Raphael bagged his second summit today: Lassen Peak, 10,457 feet. At ten months old, he’s a stronger hiker than I am — he didn’t even break a sweat. In fact I think he slept most of the way to the top.
The Lassen Peak Trail, as seen from the parking lot, is a laughably steep ascent straight up the mountainside. It’s enough to make the backcountry virgins keep their factory-fresh trekking poles safely out of sight in the cargo area of the “Eddie Bauer”-edition Explorer as they mull over their Starbuck’s and pretend they never planned to climb this mountain in the first place, and by the way isn’t there a nice paved interpretive trail around that lake by the park entrance?
I’m an experienced hiker, and I have to admit I was wondering how I’d get up this hill. That can’t be the trail, I thought. But looking left and right, I didn’t see a turnoff. Straight up is the only visible way.
At the point where a steep ascent would become a four-limbed scramble (or maybe eight-limbed in my case), I was relieved to see a switchback, invisible from below. The not-trail ahead of me was, according to a sign, the scar from past hikers taking shortcuts down the mountain. The sign didn’t mention that those particular shortcutters had to have been sliding out of control, “ass over tin cup” as my dad used to say. I mean, there’s no climbing down, much less up that hill; it was about a 45 degree angle. So I stowed my JATO bottles back in the lumbar pack and trudged around the corner.
Raphael collected comments from other hikers, as usual. “That’s quite a load,” said one guy, nodding at the baby carrier. “Yes, but it’s not a problem,” I panted, “we’re taking turns. He’ll carry me back down.” (Remember, the laughs come easier when the air is thin.)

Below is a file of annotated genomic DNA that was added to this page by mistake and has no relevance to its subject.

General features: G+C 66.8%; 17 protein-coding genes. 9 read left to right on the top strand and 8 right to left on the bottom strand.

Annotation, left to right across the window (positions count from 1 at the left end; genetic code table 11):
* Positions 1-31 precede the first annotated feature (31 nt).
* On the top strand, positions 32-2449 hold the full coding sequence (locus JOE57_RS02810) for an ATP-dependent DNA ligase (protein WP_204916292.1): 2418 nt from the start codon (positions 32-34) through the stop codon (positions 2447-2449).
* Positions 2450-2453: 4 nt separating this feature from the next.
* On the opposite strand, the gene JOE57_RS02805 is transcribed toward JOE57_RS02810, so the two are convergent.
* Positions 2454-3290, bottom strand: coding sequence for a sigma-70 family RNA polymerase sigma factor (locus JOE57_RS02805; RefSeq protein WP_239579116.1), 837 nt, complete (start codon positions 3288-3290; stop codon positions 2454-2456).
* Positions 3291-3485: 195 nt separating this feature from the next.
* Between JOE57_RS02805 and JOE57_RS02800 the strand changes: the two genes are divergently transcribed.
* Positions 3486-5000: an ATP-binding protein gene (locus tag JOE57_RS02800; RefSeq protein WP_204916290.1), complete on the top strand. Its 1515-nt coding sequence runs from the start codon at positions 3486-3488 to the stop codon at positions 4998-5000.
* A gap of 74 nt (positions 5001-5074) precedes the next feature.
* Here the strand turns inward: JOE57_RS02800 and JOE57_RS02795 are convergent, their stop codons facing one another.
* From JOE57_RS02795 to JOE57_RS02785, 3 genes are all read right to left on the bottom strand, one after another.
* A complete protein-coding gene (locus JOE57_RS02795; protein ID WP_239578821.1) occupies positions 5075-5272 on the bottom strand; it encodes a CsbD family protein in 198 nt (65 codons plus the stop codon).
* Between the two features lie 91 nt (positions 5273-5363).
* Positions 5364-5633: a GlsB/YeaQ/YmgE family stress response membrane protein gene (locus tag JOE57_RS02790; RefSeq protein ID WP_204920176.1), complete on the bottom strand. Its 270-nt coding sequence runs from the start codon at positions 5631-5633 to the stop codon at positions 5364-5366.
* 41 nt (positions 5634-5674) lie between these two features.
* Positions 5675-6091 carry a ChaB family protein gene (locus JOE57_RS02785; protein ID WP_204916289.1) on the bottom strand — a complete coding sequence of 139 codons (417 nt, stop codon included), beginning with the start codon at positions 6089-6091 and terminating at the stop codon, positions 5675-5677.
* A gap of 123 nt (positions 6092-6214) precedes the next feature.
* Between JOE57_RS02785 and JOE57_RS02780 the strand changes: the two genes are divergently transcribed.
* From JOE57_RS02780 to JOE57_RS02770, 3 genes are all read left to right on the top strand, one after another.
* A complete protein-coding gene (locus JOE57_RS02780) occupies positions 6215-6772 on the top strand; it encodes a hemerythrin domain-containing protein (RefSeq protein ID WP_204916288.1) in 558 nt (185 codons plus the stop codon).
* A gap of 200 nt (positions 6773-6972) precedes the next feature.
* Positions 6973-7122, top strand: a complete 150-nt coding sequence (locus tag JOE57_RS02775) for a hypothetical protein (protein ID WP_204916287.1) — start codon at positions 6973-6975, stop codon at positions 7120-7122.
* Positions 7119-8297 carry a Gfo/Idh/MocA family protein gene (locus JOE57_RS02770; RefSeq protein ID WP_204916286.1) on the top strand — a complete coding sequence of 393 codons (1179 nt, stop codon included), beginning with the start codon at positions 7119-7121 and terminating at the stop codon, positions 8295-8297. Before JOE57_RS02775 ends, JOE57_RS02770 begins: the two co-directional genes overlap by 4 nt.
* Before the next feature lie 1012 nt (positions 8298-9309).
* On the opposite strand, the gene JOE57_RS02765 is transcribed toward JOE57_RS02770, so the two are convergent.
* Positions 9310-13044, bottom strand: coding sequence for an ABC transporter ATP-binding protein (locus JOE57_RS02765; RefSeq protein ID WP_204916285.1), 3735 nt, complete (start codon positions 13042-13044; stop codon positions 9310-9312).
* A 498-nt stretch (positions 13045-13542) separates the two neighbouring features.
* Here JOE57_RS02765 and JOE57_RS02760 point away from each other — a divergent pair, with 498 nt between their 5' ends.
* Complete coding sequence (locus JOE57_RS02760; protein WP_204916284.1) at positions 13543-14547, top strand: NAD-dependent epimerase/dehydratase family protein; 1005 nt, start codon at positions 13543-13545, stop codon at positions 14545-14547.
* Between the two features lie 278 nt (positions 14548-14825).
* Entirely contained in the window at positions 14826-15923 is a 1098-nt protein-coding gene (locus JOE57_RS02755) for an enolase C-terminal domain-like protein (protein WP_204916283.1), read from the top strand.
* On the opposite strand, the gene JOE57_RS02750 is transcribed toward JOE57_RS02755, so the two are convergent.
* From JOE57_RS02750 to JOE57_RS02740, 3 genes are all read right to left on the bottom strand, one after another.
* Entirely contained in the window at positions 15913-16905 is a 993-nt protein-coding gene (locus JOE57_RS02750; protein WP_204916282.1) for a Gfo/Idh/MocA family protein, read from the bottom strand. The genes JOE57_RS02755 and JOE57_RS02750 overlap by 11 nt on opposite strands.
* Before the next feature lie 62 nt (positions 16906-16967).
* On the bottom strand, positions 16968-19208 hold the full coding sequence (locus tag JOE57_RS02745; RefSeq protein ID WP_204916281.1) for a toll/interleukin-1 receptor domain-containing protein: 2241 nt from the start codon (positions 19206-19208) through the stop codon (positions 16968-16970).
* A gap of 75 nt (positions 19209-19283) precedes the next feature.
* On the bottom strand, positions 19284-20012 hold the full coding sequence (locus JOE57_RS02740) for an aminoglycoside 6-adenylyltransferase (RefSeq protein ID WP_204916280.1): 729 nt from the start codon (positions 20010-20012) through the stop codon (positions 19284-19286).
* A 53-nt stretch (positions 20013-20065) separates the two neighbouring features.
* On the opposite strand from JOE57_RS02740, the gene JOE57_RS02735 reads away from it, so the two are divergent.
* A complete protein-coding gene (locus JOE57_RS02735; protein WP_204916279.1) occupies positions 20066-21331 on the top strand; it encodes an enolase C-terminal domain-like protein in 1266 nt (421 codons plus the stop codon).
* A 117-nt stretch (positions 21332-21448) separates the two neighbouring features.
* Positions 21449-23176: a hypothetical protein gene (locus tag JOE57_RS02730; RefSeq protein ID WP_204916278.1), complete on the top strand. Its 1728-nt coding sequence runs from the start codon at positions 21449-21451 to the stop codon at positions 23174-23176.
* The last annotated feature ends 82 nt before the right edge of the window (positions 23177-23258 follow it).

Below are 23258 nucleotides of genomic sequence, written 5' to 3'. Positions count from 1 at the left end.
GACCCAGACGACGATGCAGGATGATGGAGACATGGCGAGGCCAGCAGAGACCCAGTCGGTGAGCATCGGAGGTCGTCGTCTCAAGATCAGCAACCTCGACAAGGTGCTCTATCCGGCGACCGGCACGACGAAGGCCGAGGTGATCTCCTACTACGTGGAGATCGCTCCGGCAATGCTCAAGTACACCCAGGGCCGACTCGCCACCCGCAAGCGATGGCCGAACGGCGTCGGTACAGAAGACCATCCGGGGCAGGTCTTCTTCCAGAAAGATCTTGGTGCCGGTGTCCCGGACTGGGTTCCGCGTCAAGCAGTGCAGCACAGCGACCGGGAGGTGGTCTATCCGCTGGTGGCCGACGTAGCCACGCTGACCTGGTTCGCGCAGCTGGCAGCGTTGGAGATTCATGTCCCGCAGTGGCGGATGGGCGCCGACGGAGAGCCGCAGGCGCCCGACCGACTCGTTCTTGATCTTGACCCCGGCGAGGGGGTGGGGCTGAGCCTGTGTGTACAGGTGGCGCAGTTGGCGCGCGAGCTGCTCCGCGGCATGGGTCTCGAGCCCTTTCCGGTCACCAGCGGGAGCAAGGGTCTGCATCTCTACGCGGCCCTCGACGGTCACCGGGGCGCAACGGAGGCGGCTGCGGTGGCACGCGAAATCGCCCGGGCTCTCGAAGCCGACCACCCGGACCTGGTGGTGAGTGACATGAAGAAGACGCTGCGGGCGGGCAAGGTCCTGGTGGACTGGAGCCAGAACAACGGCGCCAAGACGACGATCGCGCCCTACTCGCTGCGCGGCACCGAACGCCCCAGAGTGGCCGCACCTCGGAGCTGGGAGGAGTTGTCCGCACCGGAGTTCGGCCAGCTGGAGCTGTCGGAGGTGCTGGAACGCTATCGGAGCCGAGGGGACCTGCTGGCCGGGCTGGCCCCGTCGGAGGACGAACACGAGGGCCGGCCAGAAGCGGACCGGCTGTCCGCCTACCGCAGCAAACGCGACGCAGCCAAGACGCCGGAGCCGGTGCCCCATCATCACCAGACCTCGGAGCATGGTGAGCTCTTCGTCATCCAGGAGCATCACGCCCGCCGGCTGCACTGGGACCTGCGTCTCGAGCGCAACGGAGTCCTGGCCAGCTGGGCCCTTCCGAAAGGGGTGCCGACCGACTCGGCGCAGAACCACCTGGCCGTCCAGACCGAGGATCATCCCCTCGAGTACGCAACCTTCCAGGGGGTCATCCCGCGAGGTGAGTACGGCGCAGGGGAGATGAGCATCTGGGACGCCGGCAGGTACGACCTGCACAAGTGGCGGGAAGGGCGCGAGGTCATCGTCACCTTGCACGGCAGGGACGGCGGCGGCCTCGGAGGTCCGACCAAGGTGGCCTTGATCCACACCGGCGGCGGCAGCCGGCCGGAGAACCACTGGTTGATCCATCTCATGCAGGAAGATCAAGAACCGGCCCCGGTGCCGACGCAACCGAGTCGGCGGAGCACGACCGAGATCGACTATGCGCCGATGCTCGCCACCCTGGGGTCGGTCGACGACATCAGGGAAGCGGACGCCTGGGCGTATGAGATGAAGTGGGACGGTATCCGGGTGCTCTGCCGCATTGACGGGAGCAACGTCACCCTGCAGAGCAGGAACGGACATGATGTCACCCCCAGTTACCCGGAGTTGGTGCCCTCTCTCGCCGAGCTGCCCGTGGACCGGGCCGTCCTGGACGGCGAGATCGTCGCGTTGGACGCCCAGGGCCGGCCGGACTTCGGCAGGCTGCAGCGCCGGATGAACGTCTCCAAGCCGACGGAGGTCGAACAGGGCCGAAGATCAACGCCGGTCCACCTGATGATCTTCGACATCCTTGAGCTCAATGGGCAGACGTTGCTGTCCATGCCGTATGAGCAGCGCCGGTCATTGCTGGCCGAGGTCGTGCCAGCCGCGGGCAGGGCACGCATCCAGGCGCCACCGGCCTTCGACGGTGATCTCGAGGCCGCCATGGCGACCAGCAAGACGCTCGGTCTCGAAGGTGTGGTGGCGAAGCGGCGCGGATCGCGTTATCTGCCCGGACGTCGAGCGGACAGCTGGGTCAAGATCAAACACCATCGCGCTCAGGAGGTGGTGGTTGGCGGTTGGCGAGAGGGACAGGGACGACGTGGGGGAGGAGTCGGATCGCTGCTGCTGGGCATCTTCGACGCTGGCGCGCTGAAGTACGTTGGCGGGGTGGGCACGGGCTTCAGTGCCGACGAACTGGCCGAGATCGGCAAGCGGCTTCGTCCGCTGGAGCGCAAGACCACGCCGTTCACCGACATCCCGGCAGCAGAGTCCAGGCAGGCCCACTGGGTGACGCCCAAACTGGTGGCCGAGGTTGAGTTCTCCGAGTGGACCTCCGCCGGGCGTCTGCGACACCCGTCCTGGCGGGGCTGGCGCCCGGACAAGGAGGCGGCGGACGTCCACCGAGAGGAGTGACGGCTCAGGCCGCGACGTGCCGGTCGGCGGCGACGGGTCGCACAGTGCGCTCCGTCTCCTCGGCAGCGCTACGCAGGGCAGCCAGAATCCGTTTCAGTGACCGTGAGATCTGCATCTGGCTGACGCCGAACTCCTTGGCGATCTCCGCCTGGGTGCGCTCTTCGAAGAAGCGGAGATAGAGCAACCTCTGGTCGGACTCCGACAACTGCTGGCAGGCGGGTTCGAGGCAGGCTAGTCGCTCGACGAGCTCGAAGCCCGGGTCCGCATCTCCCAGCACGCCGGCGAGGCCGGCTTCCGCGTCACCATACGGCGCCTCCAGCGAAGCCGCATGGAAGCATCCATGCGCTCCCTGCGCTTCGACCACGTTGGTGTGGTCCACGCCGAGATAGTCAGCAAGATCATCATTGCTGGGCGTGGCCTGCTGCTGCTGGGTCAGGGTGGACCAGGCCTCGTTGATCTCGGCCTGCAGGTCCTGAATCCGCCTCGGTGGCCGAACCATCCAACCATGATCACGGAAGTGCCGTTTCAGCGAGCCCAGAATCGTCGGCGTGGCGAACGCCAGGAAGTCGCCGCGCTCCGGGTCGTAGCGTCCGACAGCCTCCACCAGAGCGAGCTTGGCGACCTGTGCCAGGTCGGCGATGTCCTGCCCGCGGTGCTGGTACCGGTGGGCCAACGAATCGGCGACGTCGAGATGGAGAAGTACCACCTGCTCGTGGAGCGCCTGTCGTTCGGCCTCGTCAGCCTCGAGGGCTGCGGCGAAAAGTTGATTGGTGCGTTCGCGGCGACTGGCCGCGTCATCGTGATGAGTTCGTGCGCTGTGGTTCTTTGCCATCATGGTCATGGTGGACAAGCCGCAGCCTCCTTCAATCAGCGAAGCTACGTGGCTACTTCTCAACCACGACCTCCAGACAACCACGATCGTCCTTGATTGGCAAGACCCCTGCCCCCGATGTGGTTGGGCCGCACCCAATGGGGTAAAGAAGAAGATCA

The trail afforded increasingly great views of Lake Helen as well as occasional shots of the trailhead parking lot. (Which reminded me of the Hidden Canyon hike at Zion National Park, the most recent time I was able to see my car from 1000+ feet above.) It was well-maintained, clearly marked, and the signage was first-rate — color photographs, intelligently designed infographics, and informative text described interesting geological formations all around the trail.
The climb is a challenge. The elevation gain is just short of 2000 feet, over a roughly 2.5-mile trail, which averages out to a 15% grade. If you’re in good shape and you’re not carrying part of your family, you could reach the summit in about 65 minutes. I think I took about 90, putting me ahead of my Pike’s Peak ascent rate, although not by much. This was the first hike since Pike’s that I felt I really had to work at, evidence of spending too many hours in the studio and not enough on the treadmill.
The trail ends in a clearing with more signs and panoramic views of the park — and, on clear days, a view of Mount Shasta, 75 miles away. Most hikers stop here, as it’s a natural place to congregate. I appreciate that the NPS hasn’t built a gift shop here.
But the true summit is about 100 yards further on. There isn’t much of a trail, just a well-worn path across the ice field and around the backside of the peak. After that I lost track of it and ended up scrambling straight up the talus. From below it was a disheartening climb because the people at the top looked so small. Five minutes later, as I crested the peak, I realized the people were small because they were 11 years old.
There’s a solar-powered weather station up there, and not much else, except for the sense of achievement of finally finished the climb — by which I mean, there is literally nowhere to go but down — and the pleasure of having left 80% of the tourists behind at the end of the trail.
See more pictures in my Lassen Volcanic National Park picture gallery.